Well panicking didn't help, so I eventually calmed myself down enough to tell Rachel we should keep moving up. Even if we weren't on the trail, we were on a trail, and we were going up, which was important! So we kept moving and thankfully a few yards past where I had been earlier, I saw a trail marker! And it was pink with black dots! I felt SO grateful. This gave me some new found hope, and I kept pressing Rachel to keep moving. We were getting there! Shortly after my panic attack, the trails also cleared up a little mud-wise, and we were able to move a little faster. So I kept moving her along.

Finally, after what felt like forever, we heard voices up ahead. Rachel called out and sure enough it was the Race Director and Dan, who had come to help us! The best part about it - they said we were only about 200 meters from the top! That was probably the greatest feeling in the world! By this point in time we were both FREEZING, as the rain was still beating down on us, and the temperature had obviously dropped pretty low (although I never checked what it actually was - I could see my breath at one point though). Dan took over the task of getting Rachel up, and I could just follow them the rest of the way up.

It felt longer than 200 meters, but we finally made it a little after 3:00am! I don't think sweatpants, a blanket, and a warm car have ever felt so good! I practically threw my shoes off (they were about 10lbs full of water weight), pulled my recently purchased (at the Grand Mesa Lodge earlier that day) sweatpants on over my completely drenched shorts, took off my rain jacket, and wrapped a warm blanket around me.

The race officials didn't know how bad Rachel would be when they got to us (we were closer to the top than they had expected), so they had already called an ambulance to be there for us. So we waited in the car for them to get there and then both Rachel and I got checked for hypothermia. After being in the car for a few minutes, I had been able to warm up and was feeling a lot better, so I was pretty sure I was okay, but got checked anyways. Rachel was okay too, other than just being severely dehydrated (she had not eaten anything since before 8pm, and had barely drank anything). But we were all, for the most part, alive and well, so they let us go, and we headed back down the Mesa to the house in Cedaredge.

I don't remember much of the drive, as a I kept dozing off, but it was raining heavily and there was a lot of fog! It was pretty scary, I'm glad I was sleeping for part of it! We made it back to the house around 4 or 4:30am, chatted briefly with Rebecca (who had done the 60K earlier), and then I headed to bed. It felt amazing. I slept until about 9:30, got up, and then we left around 10am to go get my car (it was still up at the Carson Lake aid station). And it was STILL raining out. I couldn't believe people had ran through the entire night in this! Obviously Rachel had to DNF (did not finish). Even if she had been in better health and had been able to continue, she hadn't make the cut-off time of 1:00am.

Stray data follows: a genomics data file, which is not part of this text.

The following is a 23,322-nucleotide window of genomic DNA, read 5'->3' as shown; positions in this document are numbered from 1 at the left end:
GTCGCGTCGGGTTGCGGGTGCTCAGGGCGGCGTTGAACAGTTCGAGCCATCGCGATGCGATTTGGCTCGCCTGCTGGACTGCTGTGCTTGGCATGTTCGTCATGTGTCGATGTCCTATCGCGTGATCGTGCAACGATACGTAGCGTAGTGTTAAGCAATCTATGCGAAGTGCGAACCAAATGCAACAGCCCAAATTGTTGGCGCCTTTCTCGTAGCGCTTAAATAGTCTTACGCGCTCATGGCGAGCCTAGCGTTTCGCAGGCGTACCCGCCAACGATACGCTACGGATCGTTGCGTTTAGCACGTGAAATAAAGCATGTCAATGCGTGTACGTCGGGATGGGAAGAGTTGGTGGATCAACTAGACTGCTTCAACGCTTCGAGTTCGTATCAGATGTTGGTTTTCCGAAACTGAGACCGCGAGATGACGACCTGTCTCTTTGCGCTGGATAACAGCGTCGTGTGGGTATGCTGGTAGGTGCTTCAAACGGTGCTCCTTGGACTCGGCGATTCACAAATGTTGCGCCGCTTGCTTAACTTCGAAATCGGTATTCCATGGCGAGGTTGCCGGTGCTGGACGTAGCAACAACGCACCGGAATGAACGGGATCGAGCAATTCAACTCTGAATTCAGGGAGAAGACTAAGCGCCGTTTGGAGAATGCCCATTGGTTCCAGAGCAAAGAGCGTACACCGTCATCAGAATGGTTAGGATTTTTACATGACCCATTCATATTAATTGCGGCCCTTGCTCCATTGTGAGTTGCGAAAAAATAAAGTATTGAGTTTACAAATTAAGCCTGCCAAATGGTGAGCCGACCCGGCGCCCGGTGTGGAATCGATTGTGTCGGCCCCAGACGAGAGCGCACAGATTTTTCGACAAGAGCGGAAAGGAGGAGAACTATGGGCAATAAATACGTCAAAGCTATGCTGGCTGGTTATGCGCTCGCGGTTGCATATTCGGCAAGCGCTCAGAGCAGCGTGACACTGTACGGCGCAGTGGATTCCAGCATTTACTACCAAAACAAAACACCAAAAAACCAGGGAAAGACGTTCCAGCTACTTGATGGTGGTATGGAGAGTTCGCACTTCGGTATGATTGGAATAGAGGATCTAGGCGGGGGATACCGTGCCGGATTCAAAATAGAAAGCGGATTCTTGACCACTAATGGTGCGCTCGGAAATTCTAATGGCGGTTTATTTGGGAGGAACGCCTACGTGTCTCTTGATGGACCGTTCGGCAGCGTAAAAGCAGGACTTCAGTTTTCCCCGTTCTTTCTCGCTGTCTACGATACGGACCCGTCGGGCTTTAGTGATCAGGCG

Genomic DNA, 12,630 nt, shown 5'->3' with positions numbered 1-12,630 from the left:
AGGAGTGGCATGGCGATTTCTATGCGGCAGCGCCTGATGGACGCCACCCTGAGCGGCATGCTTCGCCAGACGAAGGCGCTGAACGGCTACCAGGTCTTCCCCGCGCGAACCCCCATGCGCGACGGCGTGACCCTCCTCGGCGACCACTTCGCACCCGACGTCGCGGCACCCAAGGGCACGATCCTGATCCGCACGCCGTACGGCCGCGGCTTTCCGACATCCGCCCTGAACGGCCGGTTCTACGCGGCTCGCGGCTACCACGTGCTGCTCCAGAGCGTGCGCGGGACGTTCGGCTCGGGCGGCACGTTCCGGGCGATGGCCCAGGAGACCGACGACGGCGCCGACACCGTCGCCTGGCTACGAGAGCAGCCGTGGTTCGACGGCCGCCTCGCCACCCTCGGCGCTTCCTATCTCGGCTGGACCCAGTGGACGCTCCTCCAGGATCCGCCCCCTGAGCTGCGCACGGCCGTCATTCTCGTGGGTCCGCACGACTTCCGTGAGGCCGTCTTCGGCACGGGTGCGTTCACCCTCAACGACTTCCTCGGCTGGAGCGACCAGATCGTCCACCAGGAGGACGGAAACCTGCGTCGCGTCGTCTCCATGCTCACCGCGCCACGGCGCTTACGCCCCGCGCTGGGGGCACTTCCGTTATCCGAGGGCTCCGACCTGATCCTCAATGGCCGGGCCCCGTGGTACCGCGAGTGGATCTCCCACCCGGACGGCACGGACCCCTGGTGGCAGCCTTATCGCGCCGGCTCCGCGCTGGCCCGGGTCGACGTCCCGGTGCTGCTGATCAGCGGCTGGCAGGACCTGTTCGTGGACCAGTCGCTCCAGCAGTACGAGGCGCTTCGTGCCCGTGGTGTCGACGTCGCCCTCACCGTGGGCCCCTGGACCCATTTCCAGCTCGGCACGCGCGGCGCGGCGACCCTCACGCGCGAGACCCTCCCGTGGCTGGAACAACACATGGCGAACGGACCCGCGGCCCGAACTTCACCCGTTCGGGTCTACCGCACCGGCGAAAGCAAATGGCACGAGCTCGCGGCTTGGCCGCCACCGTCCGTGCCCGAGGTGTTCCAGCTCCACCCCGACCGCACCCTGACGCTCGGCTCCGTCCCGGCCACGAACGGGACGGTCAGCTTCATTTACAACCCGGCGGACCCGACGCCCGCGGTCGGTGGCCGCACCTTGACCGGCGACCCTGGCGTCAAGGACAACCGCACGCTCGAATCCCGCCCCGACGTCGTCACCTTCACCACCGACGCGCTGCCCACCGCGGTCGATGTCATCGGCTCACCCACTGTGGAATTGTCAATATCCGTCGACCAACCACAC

After I got my car, I stopped back by the lodge on my way down, just to see if there were still racers going. And sure enough there were! According to the race director there were about 4 still out there. I asked if Gary had finished, and he had! Came in 6th place in 29:13! That is an incredible time had we been in good weather, let alone with the constant rain and fog all night! And this was his first one - I was impressed.

There was an article in the local paper (actually just came out today - so maybe it's a good thing I waited to post this) about the race, and it said that one of the racers, Hans-Dieter Weisshaar, who holds the world record for the most 100 mile races (136), didn't finish. Now that is saying something! Of the 30 or so that entered the 100 mile run, only 10 finished (including the first ever female finisher)! It's a good reminder of what the Imogene Pass Run website says:

"'The Mountains Don't Care'. The reality is that despite whatever emotions we may have for the mountains and their environment, they are in fact unfeeling objects and they follow the natural rules of physics which are not always benevolent toward living creatures, great or small."

As much as I love mountain running, this is definitely something I always need to remember and something this experience taught me. Yes they can be beautiful, but they can also be dangerous and you need to be prepared for that!

So overall, I think I would sum up the weekend as an "adventure." I definitely learned a lot about Ultra's and I think being in a tough situation like I was, was actually a good thing (as much as I was not enjoying it around 2am). It definitely will make me more cautious before ever entering a 100 mile race (not saying I want to do one, but if I decide in the future that I do, I will be sure to be more prepared for inclement situations)!

Some more pictures:

The wildflowers were incredible!

The pink with black dot trail was such a relief whenever I saw these!

Still foggy on Sunday morning!
When I bought this bumper sticker on Saturday morning, I didn't realize I was going to have to earn it!